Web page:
FHA loans are known for their level of forgiveness, giving people with less than perfect credit the opportunity to become a homeowner. This does not mean that lenders forgive everyone, though. You have to have adequate reasons for certain negative events on your credit report, especially collections. Just having a collection or two on your credit report does not disqualify you for the loan, but it does put you in a different category when it comes to verifications. You will have to undergo a bit more stringent application process in order to determine the reason for the collections. Here are the three ways that lenders look at collections.
Negligence on the Part of the Borrower
The first way lenders look at a collection is negligence on the part of the borrower. That is the most common view of this debt. If someone has an account that went unpaid long enough that it had to go into collections, the lender can only assume that the borrower just did not pay his bills because of irresponsibility. This will not bode well if you want to apply for an FHA loan, unfortunately. The good news is that you can prove that negligence was not the reason, which we will get into in the next two sections. Let’s take a look at an example of negligence:
- Bill has a medical bill that went into collections. It was for an x-ray for the time he thought he broke his arm. He did not pay the bill, but at the time he was working full-time and had very few bills to pay. He does not have any reason to show that he was incapable of paying the bill, so the lender has to assume that Bill was just being negligent and did not pay what he owed. Bill is now considered a high risk and will have a harder time getting an FHA loan.
Not Budgeting Correctly
Not budgeting correctly is different than just being negligent. If you are deemed as being negligent, it means that you purposely did not pay your bills, like the above example, for reasons unknown. Bill does not have to disclose why he chose not to pay his x-ray bill, but he will pay for it by not being able to get FHA financing unless he makes good on that collection. Now, on the other hand, if Bill was able to prove that he just did not budget correctly, there might be some leeway in his ability to get approved for FHA loans. Let’s take a look:
- This time it is the same collection bill – for an x-ray, but Bill can show that he wanted to pay the bill and made efforts to make good on it, but he did not properly handle his finances. If he can prove in writing that he talked with the hospital and asked for a payment plan or some type of workout for the outstanding balance, he can show that he made an attempt. No debtor has to automatically approve your need to work something out for an outstanding debt. If Bill can show that his money went to other bills and was not just blown on other things or that he did not just completely overlook the need to take care of this debt, he might be able to be granted an exception by a willing FHA lender.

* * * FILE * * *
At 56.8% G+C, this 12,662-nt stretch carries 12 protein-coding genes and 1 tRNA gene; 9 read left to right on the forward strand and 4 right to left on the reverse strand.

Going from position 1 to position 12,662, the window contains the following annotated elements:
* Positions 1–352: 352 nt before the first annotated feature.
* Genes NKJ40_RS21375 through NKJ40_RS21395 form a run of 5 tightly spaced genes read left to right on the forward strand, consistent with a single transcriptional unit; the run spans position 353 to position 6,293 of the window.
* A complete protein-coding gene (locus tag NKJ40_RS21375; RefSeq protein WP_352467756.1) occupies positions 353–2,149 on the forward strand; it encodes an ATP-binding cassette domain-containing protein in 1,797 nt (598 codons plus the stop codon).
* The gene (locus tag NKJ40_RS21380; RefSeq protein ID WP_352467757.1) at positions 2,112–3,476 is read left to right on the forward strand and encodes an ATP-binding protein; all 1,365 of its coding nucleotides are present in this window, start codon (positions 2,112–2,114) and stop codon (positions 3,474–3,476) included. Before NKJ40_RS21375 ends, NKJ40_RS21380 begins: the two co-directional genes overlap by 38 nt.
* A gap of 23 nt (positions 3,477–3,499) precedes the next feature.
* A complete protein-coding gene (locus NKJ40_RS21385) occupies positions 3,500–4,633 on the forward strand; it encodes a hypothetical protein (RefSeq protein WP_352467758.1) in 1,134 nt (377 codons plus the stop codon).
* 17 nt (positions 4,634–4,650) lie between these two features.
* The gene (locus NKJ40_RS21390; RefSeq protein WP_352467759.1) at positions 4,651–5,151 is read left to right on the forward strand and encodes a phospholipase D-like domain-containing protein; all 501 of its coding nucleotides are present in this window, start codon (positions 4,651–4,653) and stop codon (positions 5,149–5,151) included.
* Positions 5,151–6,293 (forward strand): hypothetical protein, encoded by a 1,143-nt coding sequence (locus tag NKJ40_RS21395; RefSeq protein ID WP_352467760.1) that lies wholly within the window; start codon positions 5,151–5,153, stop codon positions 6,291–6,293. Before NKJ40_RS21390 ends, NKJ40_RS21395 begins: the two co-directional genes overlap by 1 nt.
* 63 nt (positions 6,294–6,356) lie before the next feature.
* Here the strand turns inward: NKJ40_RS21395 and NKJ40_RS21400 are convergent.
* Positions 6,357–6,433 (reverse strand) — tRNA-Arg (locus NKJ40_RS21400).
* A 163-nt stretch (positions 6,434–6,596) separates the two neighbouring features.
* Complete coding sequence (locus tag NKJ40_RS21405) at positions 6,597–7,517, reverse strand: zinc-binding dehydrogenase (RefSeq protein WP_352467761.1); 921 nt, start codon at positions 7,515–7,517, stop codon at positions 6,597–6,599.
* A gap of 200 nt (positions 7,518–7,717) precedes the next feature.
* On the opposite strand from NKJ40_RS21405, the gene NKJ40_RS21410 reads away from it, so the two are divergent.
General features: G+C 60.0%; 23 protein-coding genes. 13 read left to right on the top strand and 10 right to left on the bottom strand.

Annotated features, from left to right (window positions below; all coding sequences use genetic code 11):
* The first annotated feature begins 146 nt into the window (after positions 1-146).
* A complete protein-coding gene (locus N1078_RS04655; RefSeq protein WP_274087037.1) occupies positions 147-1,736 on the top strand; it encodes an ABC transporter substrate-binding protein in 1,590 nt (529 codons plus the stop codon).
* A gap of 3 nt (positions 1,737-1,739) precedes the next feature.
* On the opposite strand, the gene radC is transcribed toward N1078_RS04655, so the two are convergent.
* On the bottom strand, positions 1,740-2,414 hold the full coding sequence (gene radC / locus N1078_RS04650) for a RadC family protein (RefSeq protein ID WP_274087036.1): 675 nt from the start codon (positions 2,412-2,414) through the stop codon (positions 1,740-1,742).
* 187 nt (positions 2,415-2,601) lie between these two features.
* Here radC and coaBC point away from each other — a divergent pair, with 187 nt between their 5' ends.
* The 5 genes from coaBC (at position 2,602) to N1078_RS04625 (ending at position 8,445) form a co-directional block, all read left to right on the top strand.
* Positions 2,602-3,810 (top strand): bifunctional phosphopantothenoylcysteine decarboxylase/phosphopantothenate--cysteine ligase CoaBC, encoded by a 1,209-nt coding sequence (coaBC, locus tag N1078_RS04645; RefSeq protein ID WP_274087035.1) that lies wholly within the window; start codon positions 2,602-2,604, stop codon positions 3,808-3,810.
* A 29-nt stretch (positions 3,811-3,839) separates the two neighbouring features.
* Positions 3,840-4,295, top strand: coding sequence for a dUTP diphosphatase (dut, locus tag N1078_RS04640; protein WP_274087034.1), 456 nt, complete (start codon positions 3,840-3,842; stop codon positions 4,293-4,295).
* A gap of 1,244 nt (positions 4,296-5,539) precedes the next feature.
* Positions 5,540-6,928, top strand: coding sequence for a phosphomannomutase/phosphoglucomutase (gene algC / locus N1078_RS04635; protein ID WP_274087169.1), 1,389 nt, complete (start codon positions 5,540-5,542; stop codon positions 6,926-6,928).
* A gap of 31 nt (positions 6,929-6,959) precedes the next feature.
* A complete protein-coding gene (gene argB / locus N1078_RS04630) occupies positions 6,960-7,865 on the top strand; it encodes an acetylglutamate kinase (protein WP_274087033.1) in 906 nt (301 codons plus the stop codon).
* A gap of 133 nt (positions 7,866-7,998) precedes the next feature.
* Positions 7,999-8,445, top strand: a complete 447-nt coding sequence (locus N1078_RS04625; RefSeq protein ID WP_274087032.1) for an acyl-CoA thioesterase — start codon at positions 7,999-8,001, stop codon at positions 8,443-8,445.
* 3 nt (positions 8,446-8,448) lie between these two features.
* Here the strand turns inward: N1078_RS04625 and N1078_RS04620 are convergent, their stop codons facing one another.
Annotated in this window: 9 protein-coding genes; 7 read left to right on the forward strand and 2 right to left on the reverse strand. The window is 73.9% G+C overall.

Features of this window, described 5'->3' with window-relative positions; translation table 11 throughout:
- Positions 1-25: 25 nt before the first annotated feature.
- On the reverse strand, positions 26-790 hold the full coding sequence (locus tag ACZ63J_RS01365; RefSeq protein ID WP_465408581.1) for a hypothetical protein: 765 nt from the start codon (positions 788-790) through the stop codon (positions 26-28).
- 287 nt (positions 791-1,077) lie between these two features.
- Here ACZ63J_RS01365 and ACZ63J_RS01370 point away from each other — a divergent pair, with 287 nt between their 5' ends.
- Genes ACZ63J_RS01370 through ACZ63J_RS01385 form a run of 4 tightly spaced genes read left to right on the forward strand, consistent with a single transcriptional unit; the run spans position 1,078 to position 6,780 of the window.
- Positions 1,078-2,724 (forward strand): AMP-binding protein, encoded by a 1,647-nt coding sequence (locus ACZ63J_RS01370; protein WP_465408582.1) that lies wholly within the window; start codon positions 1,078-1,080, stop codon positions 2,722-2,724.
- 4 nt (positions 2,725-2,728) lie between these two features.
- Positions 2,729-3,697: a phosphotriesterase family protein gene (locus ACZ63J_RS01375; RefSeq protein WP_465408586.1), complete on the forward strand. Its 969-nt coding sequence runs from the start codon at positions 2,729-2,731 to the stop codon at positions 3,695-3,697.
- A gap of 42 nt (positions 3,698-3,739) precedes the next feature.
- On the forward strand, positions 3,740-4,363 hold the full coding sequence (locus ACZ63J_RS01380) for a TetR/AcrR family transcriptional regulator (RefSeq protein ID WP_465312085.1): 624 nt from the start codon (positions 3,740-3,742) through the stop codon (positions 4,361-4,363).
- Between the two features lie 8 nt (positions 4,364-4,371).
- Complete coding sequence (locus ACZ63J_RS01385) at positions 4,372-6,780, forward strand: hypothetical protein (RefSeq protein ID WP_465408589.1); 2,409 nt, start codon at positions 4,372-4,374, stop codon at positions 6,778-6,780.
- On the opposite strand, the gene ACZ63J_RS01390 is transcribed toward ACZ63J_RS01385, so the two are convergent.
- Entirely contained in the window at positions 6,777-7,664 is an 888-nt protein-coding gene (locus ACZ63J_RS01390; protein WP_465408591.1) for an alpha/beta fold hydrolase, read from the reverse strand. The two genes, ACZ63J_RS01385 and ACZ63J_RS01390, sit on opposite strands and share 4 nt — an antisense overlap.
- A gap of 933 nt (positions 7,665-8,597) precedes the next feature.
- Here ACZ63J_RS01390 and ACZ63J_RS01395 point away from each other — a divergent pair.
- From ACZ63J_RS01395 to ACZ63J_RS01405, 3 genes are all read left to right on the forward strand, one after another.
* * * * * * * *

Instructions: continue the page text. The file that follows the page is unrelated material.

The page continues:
The most common way to get collections overlooked and to get approval on FHA loans is with extenuating circumstances. This is not something you can make up; it has to be a real situation. For example, let’s say you lost your job because your position was eliminated and the company is downsizing. This is not something you consciously did to make you lose your job and you did not improperly balance your finances – you were simply put out of a job without realizing what was going to happen. If your income was cut by more than 20 percent because of the occurrence, you could be considered an extenuating circumstance. What the lender wants to see after the fact, is that you were able to pick up the pieces and move on. They want to see that you were able to get a new job and bring your income back up to the level it was at before. Basically, they want to see financial responsibility after undergoing a hardship.
- In the Bill example, FHA lenders might be willing to either overlook Bill’s medical debt or at the very least, help him figure out how to get it paid off so that they could close on his FHA loan. This situation does not show that Bill was irresponsible like either of the above two examples; he was simply a victim of unforeseen circumstances and luckily, the FHA is great about giving second chances.
The good news is that FHA loans are not automatically out of the realm of possibility for you if you have collections on your credit report. You should be ready to pay them off in order to get approved, as that is the case for most collections. But, if a lender is willing to give you a mortgage even after you have collections reporting, you should feel fortunate enough to figure out a way to get those collections paid. Then you have a clean slate to work with and will raise your credit score in the meantime. It always pays to talk to several lenders regarding your exact situation in order to determine what your chances are of getting an FHA loan. Remember that even though one lender might deny you, another lender might be willing to give you a chance, especially since the FHA backs up the loans, giving the lender less risk than they would have with any other program. Shop around with different lenders, discussing your circumstances with collections to see who will be willing to work with you on your quest to become a homeowner.